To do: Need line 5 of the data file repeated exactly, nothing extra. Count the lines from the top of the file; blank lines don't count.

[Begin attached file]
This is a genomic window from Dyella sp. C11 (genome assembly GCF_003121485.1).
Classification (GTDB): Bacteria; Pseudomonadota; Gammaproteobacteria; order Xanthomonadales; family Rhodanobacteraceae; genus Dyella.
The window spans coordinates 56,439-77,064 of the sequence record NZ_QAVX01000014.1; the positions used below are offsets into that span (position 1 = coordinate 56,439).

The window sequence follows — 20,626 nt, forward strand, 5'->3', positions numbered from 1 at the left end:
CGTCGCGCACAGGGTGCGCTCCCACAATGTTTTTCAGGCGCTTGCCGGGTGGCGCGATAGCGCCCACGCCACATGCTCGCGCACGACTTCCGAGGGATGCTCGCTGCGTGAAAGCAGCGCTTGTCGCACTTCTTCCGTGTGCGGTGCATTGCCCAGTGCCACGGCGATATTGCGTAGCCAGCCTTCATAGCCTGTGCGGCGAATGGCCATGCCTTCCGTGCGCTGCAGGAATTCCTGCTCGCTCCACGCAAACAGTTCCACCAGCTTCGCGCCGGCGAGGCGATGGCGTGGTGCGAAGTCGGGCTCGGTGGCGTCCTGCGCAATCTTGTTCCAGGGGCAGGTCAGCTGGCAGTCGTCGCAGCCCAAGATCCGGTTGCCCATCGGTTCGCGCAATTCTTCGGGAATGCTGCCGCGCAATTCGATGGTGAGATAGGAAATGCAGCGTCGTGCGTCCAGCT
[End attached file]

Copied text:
CGTCGCGCACAGGGTGCGCTCCCACAATGTTTTTCAGGCGCTTGCCGGGTGGCGCGATAGCGCCCACGCCACATGCTCGCGCACGACTTCCGAGGGATGCTCGCTGCGTGAAAGCAGCGCTTGTCGCACTTCTTCCGTGTGCGGTGCATTGCCCAGTGCCACGGCGATATTGCGTAGCCAGCCTTCATAGCCTGTGCGGCGAATGGCCATGCCTTCCGTGCGCTGCAGGAATTCCTGCTCGCTCCACGCAAACAGTTCCACCAGCTTCGCGCCGGCGAGGCGATGGCGTGGTGCGAAGTCGGGCTCGGTGGCGTCCTGCGCAATCTTGTTCCAGGGGCAGGTCAGCTGGCAGTCGTCGCAGCCCAAGATCCGGTTGCCCATCGGTTCGCGCAATTCTTCGGGAATGCTGCCGCGCAATTCGATGGTGAGATAGGAAATGCAGCGTCGTGCGTCCAGCT